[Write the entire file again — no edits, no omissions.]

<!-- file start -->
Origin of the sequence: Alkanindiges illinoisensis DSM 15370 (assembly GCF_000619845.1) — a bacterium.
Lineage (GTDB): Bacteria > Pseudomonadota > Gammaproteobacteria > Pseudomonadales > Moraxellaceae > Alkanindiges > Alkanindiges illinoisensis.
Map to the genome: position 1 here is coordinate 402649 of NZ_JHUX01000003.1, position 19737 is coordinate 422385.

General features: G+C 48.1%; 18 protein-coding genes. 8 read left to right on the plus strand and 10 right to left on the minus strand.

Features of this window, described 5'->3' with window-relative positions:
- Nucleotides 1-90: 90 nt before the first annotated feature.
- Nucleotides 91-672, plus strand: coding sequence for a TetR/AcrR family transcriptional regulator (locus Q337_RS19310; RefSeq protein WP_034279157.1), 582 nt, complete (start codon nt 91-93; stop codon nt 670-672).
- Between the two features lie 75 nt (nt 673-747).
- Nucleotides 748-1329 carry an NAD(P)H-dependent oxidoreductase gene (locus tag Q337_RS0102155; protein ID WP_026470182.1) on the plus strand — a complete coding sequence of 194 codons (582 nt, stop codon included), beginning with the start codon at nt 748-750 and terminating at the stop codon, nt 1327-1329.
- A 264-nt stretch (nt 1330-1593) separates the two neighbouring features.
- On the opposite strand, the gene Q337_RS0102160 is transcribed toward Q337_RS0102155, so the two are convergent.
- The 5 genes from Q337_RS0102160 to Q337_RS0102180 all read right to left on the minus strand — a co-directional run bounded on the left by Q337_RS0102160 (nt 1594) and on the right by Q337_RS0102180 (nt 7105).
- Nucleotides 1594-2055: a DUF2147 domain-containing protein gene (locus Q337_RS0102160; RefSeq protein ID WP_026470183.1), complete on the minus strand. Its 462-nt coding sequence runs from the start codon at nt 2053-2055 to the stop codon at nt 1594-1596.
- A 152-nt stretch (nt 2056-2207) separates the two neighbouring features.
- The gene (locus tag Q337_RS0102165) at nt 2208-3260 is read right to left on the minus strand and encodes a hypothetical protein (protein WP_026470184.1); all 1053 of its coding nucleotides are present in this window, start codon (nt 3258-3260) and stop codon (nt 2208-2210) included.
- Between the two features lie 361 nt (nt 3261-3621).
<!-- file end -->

Origin of the sequence: Alkanindiges illinoisensis DSM 15370 (assembly GCF_000619845.1) — a bacterium.
Lineage (GTDB): Bacteria > Pseudomonadota > Gammaproteobacteria > Pseudomonadales > Moraxellaceae > Alkanindiges > Alkanindiges illinoisensis.
Map to the genome: position 1 here is coordinate 402649 of NZ_JHUX01000003.1, position 19737 is coordinate 422385.

General features: G+C 48.1%; 18 protein-coding genes. 8 read left to right on the plus strand and 10 right to left on the minus strand.

Features of this window, described 5'->3' with window-relative positions:
- Nucleotides 1-90: 90 nt before the first annotated feature.
- Nucleotides 91-672, plus strand: coding sequence for a TetR/AcrR family transcriptional regulator (locus Q337_RS19310; RefSeq protein WP_034279157.1), 582 nt, complete (start codon nt 91-93; stop codon nt 670-672).
- Between the two features lie 75 nt (nt 673-747).
- Nucleotides 748-1329 carry an NAD(P)H-dependent oxidoreductase gene (locus tag Q337_RS0102155; protein ID WP_026470182.1) on the plus strand — a complete coding sequence of 194 codons (582 nt, stop codon included), beginning with the start codon at nt 748-750 and terminating at the stop codon, nt 1327-1329.
- A 264-nt stretch (nt 1330-1593) separates the two neighbouring features.
- On the opposite strand, the gene Q337_RS0102160 is transcribed toward Q337_RS0102155, so the two are convergent.
- The 5 genes from Q337_RS0102160 to Q337_RS0102180 all read right to left on the minus strand — a co-directional run bounded on the left by Q337_RS0102160 (nt 1594) and on the right by Q337_RS0102180 (nt 7105).
- Nucleotides 1594-2055: a DUF2147 domain-containing protein gene (locus Q337_RS0102160; RefSeq protein ID WP_026470183.1), complete on the minus strand. Its 462-nt coding sequence runs from the start codon at nt 2053-2055 to the stop codon at nt 1594-1596.
- A 152-nt stretch (nt 2056-2207) separates the two neighbouring features.
- The gene (locus tag Q337_RS0102165) at nt 2208-3260 is read right to left on the minus strand and encodes a hypothetical protein (protein WP_026470184.1); all 1053 of its coding nucleotides are present in this window, start codon (nt 3258-3260) and stop codon (nt 2208-2210) included.
- Between the two features lie 361 nt (nt 3261-3621).